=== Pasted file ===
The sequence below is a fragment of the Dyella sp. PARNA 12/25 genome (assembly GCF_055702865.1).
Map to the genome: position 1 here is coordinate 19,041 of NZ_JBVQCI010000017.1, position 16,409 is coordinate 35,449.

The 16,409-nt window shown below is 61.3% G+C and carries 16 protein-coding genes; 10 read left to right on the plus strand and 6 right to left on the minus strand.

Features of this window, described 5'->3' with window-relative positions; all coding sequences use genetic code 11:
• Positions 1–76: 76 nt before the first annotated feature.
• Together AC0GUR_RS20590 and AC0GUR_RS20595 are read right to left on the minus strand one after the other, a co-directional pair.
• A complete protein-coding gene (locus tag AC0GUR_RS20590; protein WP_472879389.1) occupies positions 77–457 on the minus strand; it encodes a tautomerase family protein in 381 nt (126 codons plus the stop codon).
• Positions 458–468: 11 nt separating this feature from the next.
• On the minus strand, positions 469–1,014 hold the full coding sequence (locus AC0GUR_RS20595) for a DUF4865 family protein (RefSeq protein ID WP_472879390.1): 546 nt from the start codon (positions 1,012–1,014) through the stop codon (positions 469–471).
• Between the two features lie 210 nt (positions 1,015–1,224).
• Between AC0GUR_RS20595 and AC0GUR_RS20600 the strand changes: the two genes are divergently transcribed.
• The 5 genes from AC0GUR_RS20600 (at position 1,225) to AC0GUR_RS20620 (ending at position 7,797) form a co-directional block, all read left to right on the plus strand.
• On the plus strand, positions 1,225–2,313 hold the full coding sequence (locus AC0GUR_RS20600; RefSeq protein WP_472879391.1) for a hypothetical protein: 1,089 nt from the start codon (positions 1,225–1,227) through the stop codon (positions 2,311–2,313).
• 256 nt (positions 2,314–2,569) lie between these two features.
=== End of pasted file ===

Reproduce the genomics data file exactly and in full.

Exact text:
The sequence below is a fragment of the Dyella sp. PARNA 12/25 genome (assembly GCF_055702865.1).
Map to the genome: position 1 here is coordinate 19,041 of NZ_JBVQCI010000017.1, position 16,409 is coordinate 35,449.

The 16,409-nt window shown below is 61.3% G+C and carries 16 protein-coding genes; 10 read left to right on the plus strand and 6 right to left on the minus strand.

Features of this window, described 5'->3' with window-relative positions; all coding sequences use genetic code 11:
• Positions 1–76: 76 nt before the first annotated feature.
• Together AC0GUR_RS20590 and AC0GUR_RS20595 are read right to left on the minus strand one after the other, a co-directional pair.
• A complete protein-coding gene (locus tag AC0GUR_RS20590; protein WP_472879389.1) occupies positions 77–457 on the minus strand; it encodes a tautomerase family protein in 381 nt (126 codons plus the stop codon).
• Positions 458–468: 11 nt separating this feature from the next.
• On the minus strand, positions 469–1,014 hold the full coding sequence (locus AC0GUR_RS20595) for a DUF4865 family protein (RefSeq protein ID WP_472879390.1): 546 nt from the start codon (positions 1,012–1,014) through the stop codon (positions 469–471).
• Between the two features lie 210 nt (positions 1,015–1,224).
• Between AC0GUR_RS20595 and AC0GUR_RS20600 the strand changes: the two genes are divergently transcribed.
• The 5 genes from AC0GUR_RS20600 (at position 1,225) to AC0GUR_RS20620 (ending at position 7,797) form a co-directional block, all read left to right on the plus strand.
• On the plus strand, positions 1,225–2,313 hold the full coding sequence (locus AC0GUR_RS20600; RefSeq protein WP_472879391.1) for a hypothetical protein: 1,089 nt from the start codon (positions 1,225–1,227) through the stop codon (positions 2,311–2,313).
• 256 nt (positions 2,314–2,569) lie between these two features.